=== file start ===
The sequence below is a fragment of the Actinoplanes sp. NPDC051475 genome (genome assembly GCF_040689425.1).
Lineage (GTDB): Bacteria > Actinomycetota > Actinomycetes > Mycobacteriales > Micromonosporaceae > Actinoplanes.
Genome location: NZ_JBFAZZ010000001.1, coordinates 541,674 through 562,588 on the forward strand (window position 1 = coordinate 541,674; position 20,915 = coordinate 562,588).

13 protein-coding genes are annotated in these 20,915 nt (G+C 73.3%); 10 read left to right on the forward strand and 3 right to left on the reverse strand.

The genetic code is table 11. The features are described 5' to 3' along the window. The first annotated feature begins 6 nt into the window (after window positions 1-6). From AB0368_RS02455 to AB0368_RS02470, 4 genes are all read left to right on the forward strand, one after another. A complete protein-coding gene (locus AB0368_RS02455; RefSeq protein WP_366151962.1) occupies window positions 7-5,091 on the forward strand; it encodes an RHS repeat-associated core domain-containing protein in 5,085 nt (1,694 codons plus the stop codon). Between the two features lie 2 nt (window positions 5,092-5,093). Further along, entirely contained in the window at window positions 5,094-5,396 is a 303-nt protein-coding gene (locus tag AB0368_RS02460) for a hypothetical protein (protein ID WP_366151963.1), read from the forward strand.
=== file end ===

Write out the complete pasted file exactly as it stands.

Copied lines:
The sequence below is a fragment of the Actinoplanes sp. NPDC051475 genome (genome assembly GCF_040689425.1).
Lineage (GTDB): Bacteria > Actinomycetota > Actinomycetes > Mycobacteriales > Micromonosporaceae > Actinoplanes.
Genome location: NZ_JBFAZZ010000001.1, coordinates 541,674 through 562,588 on the forward strand (window position 1 = coordinate 541,674; position 20,915 = coordinate 562,588).

13 protein-coding genes are annotated in these 20,915 nt (G+C 73.3%); 10 read left to right on the forward strand and 3 right to left on the reverse strand.

The genetic code is table 11. The features are described 5' to 3' along the window. The first annotated feature begins 6 nt into the window (after window positions 1-6). From AB0368_RS02455 to AB0368_RS02470, 4 genes are all read left to right on the forward strand, one after another. A complete protein-coding gene (locus AB0368_RS02455; RefSeq protein WP_366151962.1) occupies window positions 7-5,091 on the forward strand; it encodes an RHS repeat-associated core domain-containing protein in 5,085 nt (1,694 codons plus the stop codon). Between the two features lie 2 nt (window positions 5,092-5,093). Further along, entirely contained in the window at window positions 5,094-5,396 is a 303-nt protein-coding gene (locus tag AB0368_RS02460) for a hypothetical protein (protein ID WP_366151963.1), read from the forward strand.